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For the sake of accuracy, I just wanted to point out that PFC Restrepo completed basic training at Fort Sill, O.K. We were in 2nd Plt. Bravo Battery 1/79. He was one of the first men that I met in my Army career. He was Platoon Guide for nearly the whole 9 week cycle. Right away, he was one of few other soldiers, that everyone could look up to. Not just because he was a PT stud, or that he was one of the most squared away soldier's in our platoon. He had a natural-born leaders' character, without being too rigid, or too involved to "stop and smell the roses." He was also very humble, and never passed by someone who needed his help. I remember many times when he would put on hold whatever he was doing, to double check your uniform in the morning while we were all still groggy-eyed, or do some extra PT and motivate you to do better, or just talk about whatever was on your mind, usually thoughts about back home, and how great it's gonna be when we finally graduate. I say all this because I didn't know him for very long at all, but he made a very strong impact on me, and although I can't speak for others, I believe that he made the difference between success and failure for several of us. All that in only 9 short weeks should tell you a great deal about someone. At least it does to me. After we graduated, he and I continued on to AIT at Fort Sam Houston, T.X., along with many others from our BCT battery. Restrepo continued to help fellow soldiers who were struggling with the EMT portion of our course, even to the point of (unfortunately, I believe) sabotaging his own ability to pass the NREMT final exam after six weeks of arduous studying, and repetitious practical exercises. He often attended the extracurricular study hall to assist other soldiers who were having difficulty. I never saw him again after the test. I still regret not being able to walk across that stage with him. I believe he made honor graduate in his next cycle, but I can't verify it. Almost a solid year had gone by since I had been at my first duty station, Fort Wainwright, A.K. when a battle buddy who Restrepo and I had also gone through BCT with, PFC Richard Allen, told me that he had been shot and killed in an ambush while on deployment to Afghanistan. I couldn't believe it. I'm not going to go through all the thoughts and feelings I had after that. Suffice to say, when I heard of his death, it eventually proved to serve as a reminder to me that as human beings, we inevitably, fail. But how we carry on, and persevere, is what defines us as individuals, soldiers, men, women, and people. Restrepo was there for his battle buddies, his team, and his friends. As a fellow soldier, and combat medic, I can think of nothing more respectable, nor honorable, than to fight, live, and die with, and for, those whom you have sworn to preserve, protect, and serve. My name is SPC Alexander J. Costea. My deepest condolences to the family and friends of Juan Sebastian Restrepo. Gone, sincerely missed, but never forgotten.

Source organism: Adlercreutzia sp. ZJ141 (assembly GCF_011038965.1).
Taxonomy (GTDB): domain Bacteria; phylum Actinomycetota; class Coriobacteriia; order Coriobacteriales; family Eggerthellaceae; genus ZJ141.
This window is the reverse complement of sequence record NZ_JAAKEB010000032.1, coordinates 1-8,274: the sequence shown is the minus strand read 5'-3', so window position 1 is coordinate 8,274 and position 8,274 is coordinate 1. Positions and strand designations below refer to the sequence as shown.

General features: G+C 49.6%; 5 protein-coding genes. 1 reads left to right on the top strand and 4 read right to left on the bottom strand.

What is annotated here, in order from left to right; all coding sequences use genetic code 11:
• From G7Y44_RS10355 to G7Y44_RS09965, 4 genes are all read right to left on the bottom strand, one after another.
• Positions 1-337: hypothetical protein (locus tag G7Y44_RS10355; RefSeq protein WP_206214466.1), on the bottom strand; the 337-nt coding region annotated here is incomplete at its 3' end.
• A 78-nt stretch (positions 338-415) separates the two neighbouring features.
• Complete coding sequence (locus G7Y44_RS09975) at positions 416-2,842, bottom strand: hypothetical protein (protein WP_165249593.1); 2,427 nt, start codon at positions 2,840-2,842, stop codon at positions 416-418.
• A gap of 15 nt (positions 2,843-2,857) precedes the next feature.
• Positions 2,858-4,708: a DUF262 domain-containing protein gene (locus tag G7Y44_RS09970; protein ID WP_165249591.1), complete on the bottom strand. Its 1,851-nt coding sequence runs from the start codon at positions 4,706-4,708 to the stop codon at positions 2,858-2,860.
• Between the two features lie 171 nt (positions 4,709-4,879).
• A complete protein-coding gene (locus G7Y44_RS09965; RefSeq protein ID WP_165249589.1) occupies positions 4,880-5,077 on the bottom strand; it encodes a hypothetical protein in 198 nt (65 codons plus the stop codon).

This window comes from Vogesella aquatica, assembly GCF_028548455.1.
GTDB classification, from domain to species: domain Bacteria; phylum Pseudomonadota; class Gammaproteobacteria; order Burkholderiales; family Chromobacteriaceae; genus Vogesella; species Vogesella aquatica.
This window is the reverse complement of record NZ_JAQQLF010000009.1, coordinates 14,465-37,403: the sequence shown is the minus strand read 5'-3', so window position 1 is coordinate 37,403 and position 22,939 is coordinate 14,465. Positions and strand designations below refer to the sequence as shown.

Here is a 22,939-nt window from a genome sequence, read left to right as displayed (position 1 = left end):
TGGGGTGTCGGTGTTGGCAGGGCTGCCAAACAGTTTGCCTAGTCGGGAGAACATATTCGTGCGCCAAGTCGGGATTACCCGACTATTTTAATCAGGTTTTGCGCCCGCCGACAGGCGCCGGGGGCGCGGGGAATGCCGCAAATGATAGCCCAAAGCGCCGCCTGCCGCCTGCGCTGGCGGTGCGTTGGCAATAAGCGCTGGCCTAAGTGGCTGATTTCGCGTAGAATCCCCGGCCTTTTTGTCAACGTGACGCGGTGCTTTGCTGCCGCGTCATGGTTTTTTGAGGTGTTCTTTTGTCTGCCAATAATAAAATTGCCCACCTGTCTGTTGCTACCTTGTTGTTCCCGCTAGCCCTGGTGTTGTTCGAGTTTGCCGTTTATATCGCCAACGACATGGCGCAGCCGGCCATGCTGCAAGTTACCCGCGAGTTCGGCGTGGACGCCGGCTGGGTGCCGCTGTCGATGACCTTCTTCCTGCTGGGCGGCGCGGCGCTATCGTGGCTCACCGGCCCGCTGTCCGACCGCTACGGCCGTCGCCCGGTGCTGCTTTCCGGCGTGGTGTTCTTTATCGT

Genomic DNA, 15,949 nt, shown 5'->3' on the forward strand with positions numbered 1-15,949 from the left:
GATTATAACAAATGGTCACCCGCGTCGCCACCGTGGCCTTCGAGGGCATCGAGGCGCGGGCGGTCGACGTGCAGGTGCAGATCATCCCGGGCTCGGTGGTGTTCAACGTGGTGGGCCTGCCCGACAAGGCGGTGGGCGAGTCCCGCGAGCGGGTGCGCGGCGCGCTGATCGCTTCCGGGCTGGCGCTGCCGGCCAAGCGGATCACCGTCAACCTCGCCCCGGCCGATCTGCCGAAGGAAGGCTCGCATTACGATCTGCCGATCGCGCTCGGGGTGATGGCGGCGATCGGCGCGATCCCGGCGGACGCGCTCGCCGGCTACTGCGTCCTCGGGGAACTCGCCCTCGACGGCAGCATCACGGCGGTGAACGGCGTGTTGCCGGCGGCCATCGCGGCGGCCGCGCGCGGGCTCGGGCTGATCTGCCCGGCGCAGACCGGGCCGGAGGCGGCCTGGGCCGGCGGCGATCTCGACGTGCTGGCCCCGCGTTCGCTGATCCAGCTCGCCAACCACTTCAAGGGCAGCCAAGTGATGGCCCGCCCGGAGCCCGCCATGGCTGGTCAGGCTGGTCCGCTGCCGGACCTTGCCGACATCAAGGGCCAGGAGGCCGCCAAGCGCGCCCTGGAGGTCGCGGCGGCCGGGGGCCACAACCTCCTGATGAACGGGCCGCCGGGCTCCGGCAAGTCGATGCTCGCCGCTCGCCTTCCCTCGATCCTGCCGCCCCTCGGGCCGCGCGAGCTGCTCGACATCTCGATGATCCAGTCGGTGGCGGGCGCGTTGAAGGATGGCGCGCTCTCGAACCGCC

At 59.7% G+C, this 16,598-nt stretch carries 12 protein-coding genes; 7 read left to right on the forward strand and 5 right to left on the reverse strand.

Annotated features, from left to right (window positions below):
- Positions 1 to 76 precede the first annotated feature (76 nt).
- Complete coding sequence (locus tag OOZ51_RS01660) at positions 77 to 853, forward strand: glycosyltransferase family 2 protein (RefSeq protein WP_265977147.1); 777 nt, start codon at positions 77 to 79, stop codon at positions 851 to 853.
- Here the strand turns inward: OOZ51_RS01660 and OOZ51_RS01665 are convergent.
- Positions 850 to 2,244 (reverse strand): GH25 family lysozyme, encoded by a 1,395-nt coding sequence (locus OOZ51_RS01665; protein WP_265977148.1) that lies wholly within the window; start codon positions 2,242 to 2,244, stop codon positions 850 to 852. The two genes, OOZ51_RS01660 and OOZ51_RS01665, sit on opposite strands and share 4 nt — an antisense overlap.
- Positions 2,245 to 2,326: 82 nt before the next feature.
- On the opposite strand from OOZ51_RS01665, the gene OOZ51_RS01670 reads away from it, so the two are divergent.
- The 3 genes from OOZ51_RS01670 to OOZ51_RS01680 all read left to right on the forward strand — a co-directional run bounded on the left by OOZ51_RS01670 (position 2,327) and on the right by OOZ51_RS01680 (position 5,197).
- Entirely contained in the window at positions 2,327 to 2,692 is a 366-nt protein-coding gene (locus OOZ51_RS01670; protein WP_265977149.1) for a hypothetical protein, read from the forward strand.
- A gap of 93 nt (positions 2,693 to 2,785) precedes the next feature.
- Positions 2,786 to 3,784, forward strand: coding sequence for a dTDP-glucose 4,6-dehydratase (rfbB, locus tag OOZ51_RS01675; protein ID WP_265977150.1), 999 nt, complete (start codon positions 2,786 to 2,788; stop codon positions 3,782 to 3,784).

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Oct 26, 2010